It was full speed running. Sand flying, daypacks forgotten, every one of us dying of curiosity for what lay beyond the bend of the sandstone walls. We had reached a point in our hike where Katie and Dave, our WRFI instructors, let us find the last greatest surprise of the day. Out of uncontainable excitement and pure curiosity for what could possibly top the sights we had already seen, we sprinted. I couldn’t imagine anything better than dinosaur footprints and walking on petrified sandstone. The walls grew on both sides until we found ourselves in an alcove carved by water that appeared to seasonally run from a small slot canyon above, cascading down into the cove. It was otherworldly. It was beautiful, and yet we had seen others like it before. Confused, we turned to see Katie and Dave walking slowly and almost smiling until they stopped behind us.
They stood under a sandstone wall; it was covered in petroglyphs. We rushed back along the wall in awe of the first sign we had seen of other human life in this dry, arid place. The images were so mystical, so wild, I couldn’t believe I had missed them when I ran past. They were etched images of what we thought were human feet, lizard prints, paws, and a smoking pipe. The whole group was full of hypotheses of what each marking could be, or why the ancient natives in the area decided to put the petroglyphs there. None of us knew anything for sure. The only context we had was that one of the tribes in the area, the Zuni, would leave rock art to show future generations that they were connected to the land.
I interacted with the carving for a long time: looking at it from different angles, copying its figures into my notebook, and trying to imagine why the Natives would have taken the time to etch these specific images. Did it have to do with the plentiful-ness of the water source? Was the large figure connecting the images of a god? Was the long dotted line at the bottom a sort of calendar? There was so much to understand, with no context aside from the environment behind us and the books we had brought with us.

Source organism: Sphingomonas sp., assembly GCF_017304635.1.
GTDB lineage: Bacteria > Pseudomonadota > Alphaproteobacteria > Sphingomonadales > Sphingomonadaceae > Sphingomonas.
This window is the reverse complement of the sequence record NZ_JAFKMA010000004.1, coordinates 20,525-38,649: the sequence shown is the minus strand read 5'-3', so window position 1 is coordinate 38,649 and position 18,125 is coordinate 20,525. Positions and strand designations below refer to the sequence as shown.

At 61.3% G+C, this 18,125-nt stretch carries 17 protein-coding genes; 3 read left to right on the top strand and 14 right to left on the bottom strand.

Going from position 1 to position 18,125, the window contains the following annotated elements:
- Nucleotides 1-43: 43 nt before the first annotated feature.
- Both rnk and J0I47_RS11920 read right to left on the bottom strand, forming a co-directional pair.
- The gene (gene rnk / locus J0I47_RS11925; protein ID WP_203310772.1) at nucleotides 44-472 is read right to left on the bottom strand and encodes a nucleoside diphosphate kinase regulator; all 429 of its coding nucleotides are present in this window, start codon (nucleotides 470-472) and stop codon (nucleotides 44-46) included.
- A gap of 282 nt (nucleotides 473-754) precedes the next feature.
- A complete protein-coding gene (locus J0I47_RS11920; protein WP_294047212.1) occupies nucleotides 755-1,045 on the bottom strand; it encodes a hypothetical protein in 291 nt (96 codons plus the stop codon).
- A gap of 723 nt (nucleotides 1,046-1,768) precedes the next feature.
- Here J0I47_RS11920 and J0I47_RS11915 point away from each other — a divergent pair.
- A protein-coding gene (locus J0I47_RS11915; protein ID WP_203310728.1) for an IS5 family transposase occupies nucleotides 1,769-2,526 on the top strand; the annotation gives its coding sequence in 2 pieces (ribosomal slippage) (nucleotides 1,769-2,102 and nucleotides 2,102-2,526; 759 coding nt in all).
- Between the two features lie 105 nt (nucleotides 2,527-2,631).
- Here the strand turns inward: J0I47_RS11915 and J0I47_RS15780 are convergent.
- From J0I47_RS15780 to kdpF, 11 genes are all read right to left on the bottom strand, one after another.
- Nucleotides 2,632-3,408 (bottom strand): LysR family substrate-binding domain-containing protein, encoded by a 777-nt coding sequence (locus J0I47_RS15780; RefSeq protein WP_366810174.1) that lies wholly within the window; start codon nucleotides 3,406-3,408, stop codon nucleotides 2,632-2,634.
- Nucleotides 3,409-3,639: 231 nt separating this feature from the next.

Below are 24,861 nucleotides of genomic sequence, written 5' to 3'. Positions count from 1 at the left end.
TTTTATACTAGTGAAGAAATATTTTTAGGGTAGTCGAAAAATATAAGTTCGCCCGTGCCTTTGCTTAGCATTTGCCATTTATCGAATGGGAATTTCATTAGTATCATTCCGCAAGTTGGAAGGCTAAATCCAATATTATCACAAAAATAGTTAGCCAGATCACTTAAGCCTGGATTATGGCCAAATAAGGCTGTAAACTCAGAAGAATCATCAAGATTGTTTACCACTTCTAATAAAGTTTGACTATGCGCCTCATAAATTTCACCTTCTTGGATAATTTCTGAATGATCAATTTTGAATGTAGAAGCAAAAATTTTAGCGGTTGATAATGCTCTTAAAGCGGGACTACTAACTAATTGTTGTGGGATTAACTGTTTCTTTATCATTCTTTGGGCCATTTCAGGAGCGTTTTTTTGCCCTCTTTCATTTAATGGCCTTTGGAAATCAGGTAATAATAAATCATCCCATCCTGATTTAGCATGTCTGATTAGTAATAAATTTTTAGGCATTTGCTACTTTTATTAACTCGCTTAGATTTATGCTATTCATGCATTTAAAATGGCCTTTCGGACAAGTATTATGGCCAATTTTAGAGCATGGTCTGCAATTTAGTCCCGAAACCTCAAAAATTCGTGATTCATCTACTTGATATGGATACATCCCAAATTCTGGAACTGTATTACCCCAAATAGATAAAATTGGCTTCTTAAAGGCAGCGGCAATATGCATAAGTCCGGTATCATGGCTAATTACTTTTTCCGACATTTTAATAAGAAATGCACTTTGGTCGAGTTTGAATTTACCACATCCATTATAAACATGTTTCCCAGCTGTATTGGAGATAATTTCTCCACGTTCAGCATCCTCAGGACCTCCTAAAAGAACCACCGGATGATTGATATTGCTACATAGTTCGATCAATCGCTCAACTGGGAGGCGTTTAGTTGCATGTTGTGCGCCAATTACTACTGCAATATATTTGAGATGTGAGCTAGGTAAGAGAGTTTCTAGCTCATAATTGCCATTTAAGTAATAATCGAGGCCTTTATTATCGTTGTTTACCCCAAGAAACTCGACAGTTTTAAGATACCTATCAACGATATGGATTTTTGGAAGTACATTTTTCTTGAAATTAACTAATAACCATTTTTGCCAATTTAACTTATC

After staring for some time I heard a shout. More? In our haste, we had not run by petroglyphs once, but twice! The urge to run to the second wall was strong, but I decided to stay and look longer to soak up all I could and ponder why I thought those images were there. Did these ancient people find prints important? Were pipes a significant cultural item? What did it all mean? The meaning behind the messages must have been important to them considering the amount of time it would have taken to etch the thousands of circular dots into the wall so far from the ground. I eventually moved over to the second wall. It contained even more images that were far more intricate. The carvings were at least three feet in height and twelve inches in width, spanning across the slowly eroding sandstone. A rabbit, sheep, lizard, people, and some other unknown carving were on the wall for all to see. They were obvious to anyone that was walking attentively, but I had gone right by them at first.
In so many ways, I think that many people’s interactions with the Southwest are like ours were in that moment. We missed what was important at first, too distracted and impatient to notice the amazing things that actually surrounded us. Many believe–myself included before this trip–that all the Southwest contains is dry land, some canyons, and old relics from cultures past, but real observation proves different. Once you start to interact with the canyonlands, you realize that people and a lot of the ecosystem not only survived, but thrived here. Where I once saw a barren wall, I now see places where art could be. A boulder turned into a place where you could sit during the afternoon heat or a lizard could sun itself on. The few plants I thought existed turned out to be hundreds of varieties that have thousands of different uses. You become aware of the life, past and present, that surround you and take more notice of your surroundings. Now as I move throughout these lands, I move more slowly. I don’t rush, and I watch everything as attentively as I can.